Thursday, June 14, 2012

Granularity: School Teaching in the Midwest

A friend of a friend weighs in from the Heartland with an on the ground report update re public education.  Passing thought: we spend a lot of time talking about how we want a skilled workforce.  But it depends on the job.  If the only jobs are going to be low-paid and low-skilled, then it is probably more prudent to keep 'em stupid.  Anyway, here's the latest:
I recently heard that Portage, WI was contemplating a base salary of around $22,000/year and Oconomowoc is moving ahead with the lay-off of 25% of their HS faculty in favor of large raises (along with increased work loads) for those remaining.  On a daily basis I am reassured by our various educational and political leaders that education is absolutely critical to the survival of the "good ole USA," as we know it.

Back in the day, around 1976, our 200th birthday and the time of the great Hortonville strike, and when inflation was running about twelve percent a year, I was involved in trying to negotiate a new, local teachers' contract (The Board had offered us fifty bucks a year for each of two years).  "Jeez Wally," I said to the superintendent, "the garbagemen in Milwaukee are making $25,000/year."  He replied, "Well (he kind of stuttered when he got excited) - go to Milwaukee and drive a GD garbage truck."   Eventually I did, but the garbage truck was an administrator's desk.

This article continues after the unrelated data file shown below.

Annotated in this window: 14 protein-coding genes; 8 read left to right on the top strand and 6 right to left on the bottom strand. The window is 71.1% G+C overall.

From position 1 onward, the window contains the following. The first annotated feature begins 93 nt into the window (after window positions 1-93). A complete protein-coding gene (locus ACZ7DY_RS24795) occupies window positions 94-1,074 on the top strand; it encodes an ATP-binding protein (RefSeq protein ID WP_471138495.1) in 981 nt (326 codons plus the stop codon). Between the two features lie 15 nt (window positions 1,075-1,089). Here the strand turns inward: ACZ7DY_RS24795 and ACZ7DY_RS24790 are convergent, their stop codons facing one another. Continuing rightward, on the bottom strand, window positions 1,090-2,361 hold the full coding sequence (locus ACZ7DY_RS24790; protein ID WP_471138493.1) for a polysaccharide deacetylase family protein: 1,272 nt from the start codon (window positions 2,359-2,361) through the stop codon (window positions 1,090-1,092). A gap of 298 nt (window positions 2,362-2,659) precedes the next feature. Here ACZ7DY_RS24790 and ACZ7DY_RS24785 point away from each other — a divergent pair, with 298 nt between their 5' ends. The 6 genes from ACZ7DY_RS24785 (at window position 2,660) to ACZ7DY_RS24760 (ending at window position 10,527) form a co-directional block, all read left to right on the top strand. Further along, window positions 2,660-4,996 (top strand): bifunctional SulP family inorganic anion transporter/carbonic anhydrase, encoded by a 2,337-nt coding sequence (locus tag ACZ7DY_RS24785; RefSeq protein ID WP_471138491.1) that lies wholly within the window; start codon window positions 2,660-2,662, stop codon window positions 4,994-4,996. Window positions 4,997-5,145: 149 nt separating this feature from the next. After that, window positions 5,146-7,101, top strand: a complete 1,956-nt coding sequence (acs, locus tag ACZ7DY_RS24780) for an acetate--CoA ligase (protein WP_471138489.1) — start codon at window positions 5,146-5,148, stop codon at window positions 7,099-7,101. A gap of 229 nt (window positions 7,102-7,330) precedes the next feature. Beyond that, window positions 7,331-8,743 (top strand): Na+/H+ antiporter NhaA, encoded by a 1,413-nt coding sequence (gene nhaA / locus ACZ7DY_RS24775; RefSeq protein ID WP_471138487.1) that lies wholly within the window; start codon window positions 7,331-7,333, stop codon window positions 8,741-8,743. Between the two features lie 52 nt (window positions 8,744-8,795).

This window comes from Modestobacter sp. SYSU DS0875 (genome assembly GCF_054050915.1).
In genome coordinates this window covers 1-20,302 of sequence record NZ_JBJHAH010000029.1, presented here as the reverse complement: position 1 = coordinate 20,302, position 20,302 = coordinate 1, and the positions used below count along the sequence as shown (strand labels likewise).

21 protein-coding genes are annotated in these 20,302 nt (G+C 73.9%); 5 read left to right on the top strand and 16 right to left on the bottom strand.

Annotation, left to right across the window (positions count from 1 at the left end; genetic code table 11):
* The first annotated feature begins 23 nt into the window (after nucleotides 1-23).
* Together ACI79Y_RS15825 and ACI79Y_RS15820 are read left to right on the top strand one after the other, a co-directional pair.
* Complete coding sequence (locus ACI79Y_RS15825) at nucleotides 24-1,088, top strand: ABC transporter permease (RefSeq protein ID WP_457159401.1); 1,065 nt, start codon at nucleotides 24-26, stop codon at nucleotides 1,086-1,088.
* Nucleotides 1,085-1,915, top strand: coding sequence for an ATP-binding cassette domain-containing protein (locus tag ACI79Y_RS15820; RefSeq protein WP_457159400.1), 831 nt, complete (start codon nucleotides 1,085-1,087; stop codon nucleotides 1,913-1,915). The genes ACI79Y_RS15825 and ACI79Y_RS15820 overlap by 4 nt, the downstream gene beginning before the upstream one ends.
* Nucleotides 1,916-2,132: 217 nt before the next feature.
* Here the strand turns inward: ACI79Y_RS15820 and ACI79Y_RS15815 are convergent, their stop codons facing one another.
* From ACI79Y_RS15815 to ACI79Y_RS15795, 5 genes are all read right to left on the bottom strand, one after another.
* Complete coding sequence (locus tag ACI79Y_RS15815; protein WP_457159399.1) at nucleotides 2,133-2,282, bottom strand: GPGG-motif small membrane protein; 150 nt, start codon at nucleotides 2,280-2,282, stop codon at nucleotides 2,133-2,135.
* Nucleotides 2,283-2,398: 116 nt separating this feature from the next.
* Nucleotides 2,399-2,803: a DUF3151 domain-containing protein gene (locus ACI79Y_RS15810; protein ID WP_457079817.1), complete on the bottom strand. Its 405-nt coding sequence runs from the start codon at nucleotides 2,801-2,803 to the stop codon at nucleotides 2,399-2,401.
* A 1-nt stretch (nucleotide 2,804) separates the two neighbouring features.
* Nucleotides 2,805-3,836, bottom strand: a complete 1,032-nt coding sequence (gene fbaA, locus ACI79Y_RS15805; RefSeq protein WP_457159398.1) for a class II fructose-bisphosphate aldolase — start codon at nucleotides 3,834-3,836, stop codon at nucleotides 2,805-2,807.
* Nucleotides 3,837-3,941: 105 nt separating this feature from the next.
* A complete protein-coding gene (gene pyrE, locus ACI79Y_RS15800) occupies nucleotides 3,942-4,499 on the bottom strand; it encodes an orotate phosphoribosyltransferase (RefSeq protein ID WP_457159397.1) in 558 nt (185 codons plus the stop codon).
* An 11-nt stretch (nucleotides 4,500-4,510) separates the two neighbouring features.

Minot, Williston, and other North Dakota towns located in the Northwestern corner of the state, in the center of the Brakken Oil fields, are paying their teachers around $24,000 per year to start (I don't know about benefits, but I can guess).  Since they are in the midst of an oil boom, using Wisconsin sand for the drilling, housing is at a premium.  A two-bedroom apartment is renting for $1,500 to $1,600/  month, and you pay all utilities.  This means that it ain't really possible for a teacher who makes two grand a month, before taxes, etc., to be able to live within a couple hundred miles of the school.  So, the school districts, rather than raising teacher pay (this decision is obviously based on modern economics of course), has decided to build apartment/dormitory complexes which will be made available to the teachers, at a reduced rate, of course.  In the meantime, any eighteen year-old female or male who has graduated from high school and is in possession of a CDL (Commercial Drivers' License) is in a position to be hired immediately as a truck driver.  These jobs start at eighty thousand dollars ($80,000)/year (I don't know about benefits).  After one year of successful employment, their salary increases to $100,000/year.
Afterthought:  When we are in a brackish mood, we sometimes refer to the local academy of jurisprudence as "the West Valley School of Law and Trucking."  Considering the shape of the markete, maybe we better drop the law part.

1 comment:

Ebenezer Scrooge said...

One of the curses of the public sector is that pay is low yet the market clears. The curse, of course, is in the various clearing mechanisms:
-1. Tolerating substandard work. The curse of this obvious.
-2. Really good bennies, preferably with deferred value. The curse here is that good deferred bennies start invisible, but eventually become huge.
-3. Revolving door. The curse of this is corruption.